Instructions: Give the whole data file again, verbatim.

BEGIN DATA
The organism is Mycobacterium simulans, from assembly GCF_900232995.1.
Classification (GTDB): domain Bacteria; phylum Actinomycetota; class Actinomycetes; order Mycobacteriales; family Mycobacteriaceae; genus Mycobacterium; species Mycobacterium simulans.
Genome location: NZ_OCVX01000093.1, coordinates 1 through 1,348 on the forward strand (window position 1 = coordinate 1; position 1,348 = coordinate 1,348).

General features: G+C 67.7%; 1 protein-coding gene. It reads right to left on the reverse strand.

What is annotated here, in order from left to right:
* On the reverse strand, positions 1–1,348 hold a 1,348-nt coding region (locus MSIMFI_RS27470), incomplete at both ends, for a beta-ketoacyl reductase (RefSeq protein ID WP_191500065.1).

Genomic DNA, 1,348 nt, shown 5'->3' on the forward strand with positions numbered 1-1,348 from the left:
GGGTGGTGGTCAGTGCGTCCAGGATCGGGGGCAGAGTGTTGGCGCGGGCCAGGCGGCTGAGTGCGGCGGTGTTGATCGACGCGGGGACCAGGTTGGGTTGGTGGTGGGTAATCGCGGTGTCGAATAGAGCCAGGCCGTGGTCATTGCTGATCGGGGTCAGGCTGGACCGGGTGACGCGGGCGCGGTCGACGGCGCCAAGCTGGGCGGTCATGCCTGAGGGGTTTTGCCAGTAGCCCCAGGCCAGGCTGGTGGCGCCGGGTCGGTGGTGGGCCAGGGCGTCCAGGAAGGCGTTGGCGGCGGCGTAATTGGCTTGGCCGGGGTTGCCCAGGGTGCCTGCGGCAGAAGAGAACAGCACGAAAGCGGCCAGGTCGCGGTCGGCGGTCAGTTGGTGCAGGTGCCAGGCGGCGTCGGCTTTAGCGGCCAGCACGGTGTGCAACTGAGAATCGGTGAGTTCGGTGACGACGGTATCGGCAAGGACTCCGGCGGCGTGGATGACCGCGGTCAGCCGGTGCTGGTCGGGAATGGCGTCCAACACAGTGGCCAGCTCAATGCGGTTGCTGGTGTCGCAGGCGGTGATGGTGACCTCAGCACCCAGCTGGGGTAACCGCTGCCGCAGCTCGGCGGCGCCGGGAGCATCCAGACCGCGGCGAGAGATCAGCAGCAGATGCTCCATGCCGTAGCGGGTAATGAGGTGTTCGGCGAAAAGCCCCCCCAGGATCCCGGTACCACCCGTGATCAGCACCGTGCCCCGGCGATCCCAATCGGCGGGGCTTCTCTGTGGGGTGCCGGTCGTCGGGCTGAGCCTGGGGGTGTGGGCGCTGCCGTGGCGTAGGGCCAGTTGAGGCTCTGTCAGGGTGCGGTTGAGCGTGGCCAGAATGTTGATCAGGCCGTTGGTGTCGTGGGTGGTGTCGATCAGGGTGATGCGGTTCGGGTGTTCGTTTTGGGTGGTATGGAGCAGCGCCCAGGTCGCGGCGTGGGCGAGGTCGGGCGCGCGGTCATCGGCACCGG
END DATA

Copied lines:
The organism is Mycobacterium simulans, from assembly GCF_900232995.1.
Classification (GTDB): domain Bacteria; phylum Actinomycetota; class Actinomycetes; order Mycobacteriales; family Mycobacteriaceae; genus Mycobacterium; species Mycobacterium simulans.
Genome location: NZ_OCVX01000093.1, coordinates 1 through 1,348 on the forward strand (window position 1 = coordinate 1; position 1,348 = coordinate 1,348).

General features: G+C 67.7%; 1 protein-coding gene. It reads right to left on the reverse strand.

What is annotated here, in order from left to right:
* On the reverse strand, positions 1–1,348 hold a 1,348-nt coding region (locus MSIMFI_RS27470), incomplete at both ends, for a beta-ketoacyl reductase (RefSeq protein ID WP_191500065.1).

Genomic DNA, 1,348 nt, shown 5'->3' on the forward strand with positions numbered 1-1,348 from the left:
GGGTGGTGGTCAGTGCGTCCAGGATCGGGGGCAGAGTGTTGGCGCGGGCCAGGCGGCTGAGTGCGGCGGTGTTGATCGACGCGGGGACCAGGTTGGGTTGGTGGTGGGTAATCGCGGTGTCGAATAGAGCCAGGCCGTGGTCATTGCTGATCGGGGTCAGGCTGGACCGGGTGACGCGGGCGCGGTCGACGGCGCCAAGCTGGGCGGTCATGCCTGAGGGGTTTTGCCAGTAGCCCCAGGCCAGGCTGGTGGCGCCGGGTCGGTGGTGGGCCAGGGCGTCCAGGAAGGCGTTGGCGGCGGCGTAATTGGCTTGGCCGGGGTTGCCCAGGGTGCCTGCGGCAGAAGAGAACAGCACGAAAGCGGCCAGGTCGCGGTCGGCGGTCAGTTGGTGCAGGTGCCAGGCGGCGTCGGCTTTAGCGGCCAGCACGGTGTGCAACTGAGAATCGGTGAGTTCGGTGACGACGGTATCGGCAAGGACTCCGGCGGCGTGGATGACCGCGGTCAGCCGGTGCTGGTCGGGAATGGCGTCCAACACAGTGGCCAGCTCAATGCGGTTGCTGGTGTCGCAGGCGGTGATGGTGACCTCAGCACCCAGCTGGGGTAACCGCTGCCGCAGCTCGGCGGCGCCGGGAGCATCCAGACCGCGGCGAGAGATCAGCAGCAGATGCTCCATGCCGTAGCGGGTAATGAGGTGTTCGGCGAAAAGCCCCCCCAGGATCCCGGTACCACCCGTGATCAGCACCGTGCCCCGGCGATCCCAATCGGCGGGGCTTCTCTGTGGGGTGCCGGTCGTCGGGCTGAGCCTGGGGGTGTGGGCGCTGCCGTGGCGTAGGGCCAGTTGAGGCTCTGTCAGGGTGCGGTTGAGCGTGGCCAGAATGTTGATCAGGCCGTTGGTGTCGTGGGTGGTGTCGATCAGGGTGATGCGGTTCGGGTGTTCGTTTTGGGTGGTATGGAGCAGCGCCCAGGTCGCGGCGTGGGCGAGGTCGGGCGCGCGGTCATCGGCACCGG